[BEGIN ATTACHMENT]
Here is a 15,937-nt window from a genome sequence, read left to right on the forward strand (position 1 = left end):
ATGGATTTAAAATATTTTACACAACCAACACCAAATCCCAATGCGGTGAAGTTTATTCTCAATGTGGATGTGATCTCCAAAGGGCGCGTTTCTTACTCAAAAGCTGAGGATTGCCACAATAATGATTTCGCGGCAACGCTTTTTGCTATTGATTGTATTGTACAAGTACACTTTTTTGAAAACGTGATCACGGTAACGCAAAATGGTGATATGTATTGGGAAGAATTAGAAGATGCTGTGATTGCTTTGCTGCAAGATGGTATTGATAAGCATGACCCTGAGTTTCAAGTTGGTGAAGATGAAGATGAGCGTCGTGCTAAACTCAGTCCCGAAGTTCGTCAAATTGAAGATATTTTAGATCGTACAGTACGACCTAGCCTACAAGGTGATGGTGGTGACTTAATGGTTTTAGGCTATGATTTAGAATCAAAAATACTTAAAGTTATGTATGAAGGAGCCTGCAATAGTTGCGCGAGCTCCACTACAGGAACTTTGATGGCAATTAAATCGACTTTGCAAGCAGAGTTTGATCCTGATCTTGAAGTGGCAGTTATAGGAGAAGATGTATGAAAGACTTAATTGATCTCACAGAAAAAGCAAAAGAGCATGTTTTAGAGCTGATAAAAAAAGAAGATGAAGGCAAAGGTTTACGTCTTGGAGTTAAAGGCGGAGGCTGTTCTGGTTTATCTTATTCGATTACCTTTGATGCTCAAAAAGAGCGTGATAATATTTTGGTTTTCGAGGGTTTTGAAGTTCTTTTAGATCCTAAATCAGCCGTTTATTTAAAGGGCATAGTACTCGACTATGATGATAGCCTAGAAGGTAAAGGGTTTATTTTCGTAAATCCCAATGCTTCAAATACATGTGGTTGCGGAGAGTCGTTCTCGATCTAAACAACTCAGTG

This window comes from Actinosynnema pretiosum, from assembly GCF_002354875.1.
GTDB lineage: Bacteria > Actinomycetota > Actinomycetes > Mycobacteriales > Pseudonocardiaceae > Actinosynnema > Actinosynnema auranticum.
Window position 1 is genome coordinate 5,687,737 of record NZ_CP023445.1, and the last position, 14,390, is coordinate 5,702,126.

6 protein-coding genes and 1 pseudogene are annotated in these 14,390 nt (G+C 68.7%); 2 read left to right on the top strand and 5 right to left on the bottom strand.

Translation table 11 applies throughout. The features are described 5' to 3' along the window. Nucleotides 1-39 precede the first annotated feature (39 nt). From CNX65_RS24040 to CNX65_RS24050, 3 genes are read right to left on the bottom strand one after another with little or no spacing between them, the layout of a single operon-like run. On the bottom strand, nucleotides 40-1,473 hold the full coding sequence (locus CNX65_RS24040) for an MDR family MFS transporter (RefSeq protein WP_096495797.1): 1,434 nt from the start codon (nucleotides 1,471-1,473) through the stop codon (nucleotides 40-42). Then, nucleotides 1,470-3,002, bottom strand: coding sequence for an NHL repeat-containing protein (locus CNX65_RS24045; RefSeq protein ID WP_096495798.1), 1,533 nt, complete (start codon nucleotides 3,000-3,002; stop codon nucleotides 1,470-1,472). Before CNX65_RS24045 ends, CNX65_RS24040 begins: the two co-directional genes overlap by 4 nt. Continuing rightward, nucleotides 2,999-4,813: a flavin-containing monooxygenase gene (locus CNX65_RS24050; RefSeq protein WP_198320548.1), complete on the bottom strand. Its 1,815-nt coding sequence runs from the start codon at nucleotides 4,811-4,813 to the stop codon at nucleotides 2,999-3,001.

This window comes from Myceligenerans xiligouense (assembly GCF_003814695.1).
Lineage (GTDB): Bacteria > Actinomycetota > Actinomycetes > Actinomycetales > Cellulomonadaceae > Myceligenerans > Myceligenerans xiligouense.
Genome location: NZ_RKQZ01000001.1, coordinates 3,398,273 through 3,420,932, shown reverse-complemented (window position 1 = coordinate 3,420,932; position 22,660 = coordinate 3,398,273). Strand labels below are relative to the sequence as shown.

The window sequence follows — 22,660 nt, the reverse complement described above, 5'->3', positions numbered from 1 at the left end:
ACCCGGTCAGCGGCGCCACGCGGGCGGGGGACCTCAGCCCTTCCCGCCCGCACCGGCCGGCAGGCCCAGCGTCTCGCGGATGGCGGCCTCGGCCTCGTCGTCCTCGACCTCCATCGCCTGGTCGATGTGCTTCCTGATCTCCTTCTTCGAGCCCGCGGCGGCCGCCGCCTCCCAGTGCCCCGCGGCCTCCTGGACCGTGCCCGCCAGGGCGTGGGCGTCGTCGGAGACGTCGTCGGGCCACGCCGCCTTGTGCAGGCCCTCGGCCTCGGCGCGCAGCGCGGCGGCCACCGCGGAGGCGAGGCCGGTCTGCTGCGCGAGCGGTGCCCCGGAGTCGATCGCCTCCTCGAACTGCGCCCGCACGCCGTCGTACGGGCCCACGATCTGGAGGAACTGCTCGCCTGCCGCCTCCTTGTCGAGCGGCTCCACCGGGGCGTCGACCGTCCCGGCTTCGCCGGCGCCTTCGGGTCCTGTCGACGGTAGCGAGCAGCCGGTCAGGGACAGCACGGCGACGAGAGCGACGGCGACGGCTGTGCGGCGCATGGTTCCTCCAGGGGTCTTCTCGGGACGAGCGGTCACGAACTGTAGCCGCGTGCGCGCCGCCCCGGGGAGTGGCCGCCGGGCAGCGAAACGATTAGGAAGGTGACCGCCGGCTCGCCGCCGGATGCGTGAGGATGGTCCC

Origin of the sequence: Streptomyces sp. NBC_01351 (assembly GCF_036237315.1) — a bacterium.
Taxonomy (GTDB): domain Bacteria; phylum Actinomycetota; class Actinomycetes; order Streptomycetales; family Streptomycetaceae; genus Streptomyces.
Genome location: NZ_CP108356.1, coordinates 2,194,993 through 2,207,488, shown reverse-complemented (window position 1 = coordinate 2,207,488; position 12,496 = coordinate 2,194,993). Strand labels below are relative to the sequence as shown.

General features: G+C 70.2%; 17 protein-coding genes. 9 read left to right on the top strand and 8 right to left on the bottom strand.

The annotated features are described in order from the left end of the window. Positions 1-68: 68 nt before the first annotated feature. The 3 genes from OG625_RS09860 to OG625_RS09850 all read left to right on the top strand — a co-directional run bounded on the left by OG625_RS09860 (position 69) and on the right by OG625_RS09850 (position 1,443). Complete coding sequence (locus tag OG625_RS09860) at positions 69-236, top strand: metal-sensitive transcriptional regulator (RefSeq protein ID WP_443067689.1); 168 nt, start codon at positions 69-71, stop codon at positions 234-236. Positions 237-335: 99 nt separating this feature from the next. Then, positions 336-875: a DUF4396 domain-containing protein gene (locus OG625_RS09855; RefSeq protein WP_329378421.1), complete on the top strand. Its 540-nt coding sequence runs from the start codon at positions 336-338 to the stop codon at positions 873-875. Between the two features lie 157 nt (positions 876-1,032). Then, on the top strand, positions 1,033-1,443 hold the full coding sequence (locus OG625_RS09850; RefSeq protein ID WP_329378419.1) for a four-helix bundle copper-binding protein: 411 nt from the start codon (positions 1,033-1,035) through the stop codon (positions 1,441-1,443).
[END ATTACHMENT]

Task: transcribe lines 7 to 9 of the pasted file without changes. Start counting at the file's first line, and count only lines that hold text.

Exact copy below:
Translation table 11 applies throughout. The features are described 5' to 3' along the window. Nucleotides 1-39 precede the first annotated feature (39 nt). From CNX65_RS24040 to CNX65_RS24050, 3 genes are read right to left on the bottom strand one after another with little or no spacing between them, the layout of a single operon-like run. On the bottom strand, nucleotides 40-1,473 hold the full coding sequence (locus CNX65_RS24040) for an MDR family MFS transporter (RefSeq protein WP_096495797.1): 1,434 nt from the start codon (nucleotides 1,471-1,473) through the stop codon (nucleotides 40-42). Then, nucleotides 1,470-3,002, bottom strand: coding sequence for an NHL repeat-containing protein (locus CNX65_RS24045; RefSeq protein ID WP_096495798.1), 1,533 nt, complete (start codon nucleotides 3,000-3,002; stop codon nucleotides 1,470-1,472). Before CNX65_RS24045 ends, CNX65_RS24040 begins: the two co-directional genes overlap by 4 nt. Continuing rightward, nucleotides 2,999-4,813: a flavin-containing monooxygenase gene (locus CNX65_RS24050; RefSeq protein WP_198320548.1), complete on the bottom strand. Its 1,815-nt coding sequence runs from the start codon at nucleotides 4,811-4,813 to the stop codon at nucleotides 2,999-3,001.

This window comes from Myceligenerans xiligouense (assembly GCF_003814695.1).
Lineage (GTDB): Bacteria > Actinomycetota > Actinomycetes > Actinomycetales > Cellulomonadaceae > Myceligenerans > Myceligenerans xiligouense.